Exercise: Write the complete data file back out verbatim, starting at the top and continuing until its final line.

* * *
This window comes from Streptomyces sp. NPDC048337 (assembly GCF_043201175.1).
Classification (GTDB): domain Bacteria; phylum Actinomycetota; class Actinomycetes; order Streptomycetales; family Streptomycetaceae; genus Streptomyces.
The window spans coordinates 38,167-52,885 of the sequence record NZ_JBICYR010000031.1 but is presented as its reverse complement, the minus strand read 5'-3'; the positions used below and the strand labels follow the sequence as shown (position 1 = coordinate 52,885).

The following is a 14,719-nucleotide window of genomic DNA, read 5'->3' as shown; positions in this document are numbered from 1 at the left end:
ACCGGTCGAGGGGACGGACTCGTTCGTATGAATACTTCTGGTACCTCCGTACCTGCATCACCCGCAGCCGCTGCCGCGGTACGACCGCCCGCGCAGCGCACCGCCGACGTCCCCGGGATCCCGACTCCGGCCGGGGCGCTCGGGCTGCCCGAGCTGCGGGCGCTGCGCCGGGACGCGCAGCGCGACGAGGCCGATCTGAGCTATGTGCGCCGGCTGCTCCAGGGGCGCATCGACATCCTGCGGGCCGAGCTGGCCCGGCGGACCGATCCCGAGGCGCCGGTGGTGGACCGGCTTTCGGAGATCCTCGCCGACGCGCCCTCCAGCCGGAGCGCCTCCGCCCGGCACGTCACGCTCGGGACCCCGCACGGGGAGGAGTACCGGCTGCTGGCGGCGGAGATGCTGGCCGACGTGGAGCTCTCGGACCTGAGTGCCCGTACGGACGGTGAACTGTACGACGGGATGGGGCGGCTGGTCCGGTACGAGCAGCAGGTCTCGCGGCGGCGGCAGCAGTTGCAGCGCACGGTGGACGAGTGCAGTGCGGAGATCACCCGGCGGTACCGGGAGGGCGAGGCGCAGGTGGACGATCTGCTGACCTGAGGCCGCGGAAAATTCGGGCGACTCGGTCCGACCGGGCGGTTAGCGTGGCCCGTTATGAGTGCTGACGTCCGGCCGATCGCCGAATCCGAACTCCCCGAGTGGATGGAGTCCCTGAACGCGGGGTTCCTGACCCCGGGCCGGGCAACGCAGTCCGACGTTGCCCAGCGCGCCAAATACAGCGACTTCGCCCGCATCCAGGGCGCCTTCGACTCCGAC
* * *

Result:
This window comes from Streptomyces sp. NPDC048337 (assembly GCF_043201175.1).
Classification (GTDB): domain Bacteria; phylum Actinomycetota; class Actinomycetes; order Streptomycetales; family Streptomycetaceae; genus Streptomyces.
The window spans coordinates 38,167-52,885 of the sequence record NZ_JBICYR010000031.1 but is presented as its reverse complement, the minus strand read 5'-3'; the positions used below and the strand labels follow the sequence as shown (position 1 = coordinate 52,885).

The following is a 14,719-nucleotide window of genomic DNA, read 5'->3' as shown; positions in this document are numbered from 1 at the left end:
ACCGGTCGAGGGGACGGACTCGTTCGTATGAATACTTCTGGTACCTCCGTACCTGCATCACCCGCAGCCGCTGCCGCGGTACGACCGCCCGCGCAGCGCACCGCCGACGTCCCCGGGATCCCGACTCCGGCCGGGGCGCTCGGGCTGCCCGAGCTGCGGGCGCTGCGCCGGGACGCGCAGCGCGACGAGGCCGATCTGAGCTATGTGCGCCGGCTGCTCCAGGGGCGCATCGACATCCTGCGGGCCGAGCTGGCCCGGCGGACCGATCCCGAGGCGCCGGTGGTGGACCGGCTTTCGGAGATCCTCGCCGACGCGCCCTCCAGCCGGAGCGCCTCCGCCCGGCACGTCACGCTCGGGACCCCGCACGGGGAGGAGTACCGGCTGCTGGCGGCGGAGATGCTGGCCGACGTGGAGCTCTCGGACCTGAGTGCCCGTACGGACGGTGAACTGTACGACGGGATGGGGCGGCTGGTCCGGTACGAGCAGCAGGTCTCGCGGCGGCGGCAGCAGTTGCAGCGCACGGTGGACGAGTGCAGTGCGGAGATCACCCGGCGGTACCGGGAGGGCGAGGCGCAGGTGGACGATCTGCTGACCTGAGGCCGCGGAAAATTCGGGCGACTCGGTCCGACCGGGCGGTTAGCGTGGCCCGTTATGAGTGCTGACGTCCGGCCGATCGCCGAATCCGAACTCCCCGAGTGGATGGAGTCCCTGAACGCGGGGTTCCTGACCCCGGGCCGGGCAACGCAGTCCGACGTTGCCCAGCGCGCCAAATACAGCGACTTCGCCCGCATCCAGGGCGCCTTCGACTCCGAC